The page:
Transition fuels

When Blunomy first started out as Enea Consulting in 2007, the world was not that different. We were burning lots of fossil fuels, except a lot more coal and oil. There was also less renewables then. Solar panels were incredibly expensive and people thought wind turbines were so clunky (and expensive for the amount of power it generates) it was not possible for the world to have more wind turbines than combustion turbines.

The period of 2000s saw the mainstreaming of liquefied natural gas (LNG) and gas was broadly touted as the transition fuel as the world cross from coal towards renewables. Emissions from combustion of gas was less than half that of power generation with coal, and gas power plants could fire up faster than coal power plants. Energy transition then was about fuel switching and the metric was more around carbon intensity per unit energy. Unfortunately, there was no regulations to push for shifts in this metric and so when the economics doesn’t line up, it simply was ignored. Coal power continued propagating in the world especially in the developing countries. Even in developed countries, coal plants were continuing to operate or even refurbished to extend their lifespans. Singapore’s Tembusu Multi-utilities complex which burns a mix of coal and other fuels, was commissioned as recent as 2013.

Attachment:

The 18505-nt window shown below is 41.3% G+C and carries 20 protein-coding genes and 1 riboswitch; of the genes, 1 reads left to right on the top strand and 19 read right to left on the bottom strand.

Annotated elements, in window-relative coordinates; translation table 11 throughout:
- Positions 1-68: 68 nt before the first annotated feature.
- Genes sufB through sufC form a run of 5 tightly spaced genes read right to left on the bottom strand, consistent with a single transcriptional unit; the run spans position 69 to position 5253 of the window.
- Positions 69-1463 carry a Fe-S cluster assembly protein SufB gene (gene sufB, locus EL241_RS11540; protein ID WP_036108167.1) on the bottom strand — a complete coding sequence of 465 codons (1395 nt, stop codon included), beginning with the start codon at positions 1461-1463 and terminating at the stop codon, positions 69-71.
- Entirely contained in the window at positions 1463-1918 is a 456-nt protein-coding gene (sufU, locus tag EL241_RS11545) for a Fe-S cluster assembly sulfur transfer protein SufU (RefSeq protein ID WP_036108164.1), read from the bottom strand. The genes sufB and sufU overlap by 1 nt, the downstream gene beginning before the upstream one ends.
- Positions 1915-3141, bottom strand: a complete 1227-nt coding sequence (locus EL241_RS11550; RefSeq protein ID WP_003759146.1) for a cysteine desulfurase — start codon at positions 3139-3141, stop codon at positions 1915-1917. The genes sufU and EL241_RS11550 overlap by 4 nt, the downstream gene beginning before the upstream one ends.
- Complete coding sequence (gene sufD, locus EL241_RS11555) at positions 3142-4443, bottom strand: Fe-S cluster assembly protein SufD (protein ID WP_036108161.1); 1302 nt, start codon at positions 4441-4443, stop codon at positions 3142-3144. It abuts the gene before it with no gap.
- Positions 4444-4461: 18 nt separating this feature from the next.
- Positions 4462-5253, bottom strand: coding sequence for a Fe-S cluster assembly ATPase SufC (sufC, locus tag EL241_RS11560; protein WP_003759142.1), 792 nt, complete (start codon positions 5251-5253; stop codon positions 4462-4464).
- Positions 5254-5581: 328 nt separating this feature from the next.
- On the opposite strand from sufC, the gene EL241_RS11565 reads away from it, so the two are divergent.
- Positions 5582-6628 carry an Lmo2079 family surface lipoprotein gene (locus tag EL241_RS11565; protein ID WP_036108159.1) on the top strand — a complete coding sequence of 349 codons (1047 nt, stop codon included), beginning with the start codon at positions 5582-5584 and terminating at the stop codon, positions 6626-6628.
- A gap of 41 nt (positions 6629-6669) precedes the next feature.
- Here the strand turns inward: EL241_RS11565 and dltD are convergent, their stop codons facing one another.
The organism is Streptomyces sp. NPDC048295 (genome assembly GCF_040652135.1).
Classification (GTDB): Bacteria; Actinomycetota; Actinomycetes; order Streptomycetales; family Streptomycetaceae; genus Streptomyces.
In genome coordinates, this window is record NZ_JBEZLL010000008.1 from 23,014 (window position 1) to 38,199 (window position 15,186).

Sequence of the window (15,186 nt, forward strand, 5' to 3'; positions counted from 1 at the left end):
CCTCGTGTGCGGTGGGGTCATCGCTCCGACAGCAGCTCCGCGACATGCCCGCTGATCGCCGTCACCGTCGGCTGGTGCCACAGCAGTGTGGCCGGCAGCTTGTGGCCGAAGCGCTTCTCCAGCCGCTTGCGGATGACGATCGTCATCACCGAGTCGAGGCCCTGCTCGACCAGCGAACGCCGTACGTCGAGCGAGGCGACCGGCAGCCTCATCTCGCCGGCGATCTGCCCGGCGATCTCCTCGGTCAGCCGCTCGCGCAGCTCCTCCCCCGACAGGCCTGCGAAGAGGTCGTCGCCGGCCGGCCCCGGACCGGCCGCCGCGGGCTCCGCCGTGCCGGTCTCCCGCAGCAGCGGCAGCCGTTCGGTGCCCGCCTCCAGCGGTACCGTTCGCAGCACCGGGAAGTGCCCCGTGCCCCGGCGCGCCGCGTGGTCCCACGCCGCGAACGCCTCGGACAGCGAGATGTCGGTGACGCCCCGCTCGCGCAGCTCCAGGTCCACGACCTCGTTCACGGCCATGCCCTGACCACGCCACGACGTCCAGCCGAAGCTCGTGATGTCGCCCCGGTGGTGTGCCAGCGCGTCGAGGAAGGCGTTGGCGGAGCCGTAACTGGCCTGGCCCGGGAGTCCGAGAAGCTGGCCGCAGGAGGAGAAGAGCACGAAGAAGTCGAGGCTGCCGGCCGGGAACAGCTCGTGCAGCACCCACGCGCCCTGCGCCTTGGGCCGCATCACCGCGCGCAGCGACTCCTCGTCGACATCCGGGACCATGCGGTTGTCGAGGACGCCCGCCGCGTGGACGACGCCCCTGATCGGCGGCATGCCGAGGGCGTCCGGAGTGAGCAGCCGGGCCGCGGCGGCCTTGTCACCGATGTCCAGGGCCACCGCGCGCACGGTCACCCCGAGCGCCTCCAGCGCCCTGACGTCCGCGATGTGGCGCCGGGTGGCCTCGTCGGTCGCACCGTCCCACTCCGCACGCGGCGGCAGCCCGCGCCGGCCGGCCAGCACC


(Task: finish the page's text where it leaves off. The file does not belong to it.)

All these meant that as energy demand increased, the mainstreaming of gas especially through LNG was only serving incremental demand and not exactly displacing coal. Today, it gets lumped as ‘bad’ with coal and there are calls for it to be eliminated from the system. In many sense, people are considering gas no longer as a transition fuel but to be leapfrogged somewhat. The leapfrogging makes sense from a carbon intensity point of view. But by most counts, gas is a superior technology even to renewable power generation as gas power can still serve as baseload and is dispatchable unlike wind and solar which do not respond to the beck and call of power demand. Batteries help to overcome this but as long as the economics of renewables-plus-batteries is not superior to coal or gas, it will be a tough sell.

The reason for expansion of LNG was because of the superiority of gas in terms of technology, the way it matches our energy use, and the falling costs in the early 2000s. Projecting the way forward, this is unlikely to be true anymore as exploration in certain jurisdiction have slowed or ceased, existing gas fields are no longer as productive, and material costs have risen to counter the competitiveness. There is also a question of the new generation of engineers bothering to enter into this space if they perceive it as declining.

This is where bioenergy comes in and becomes positioned so awkwardly that it finds itself a little stuck. More on this soon.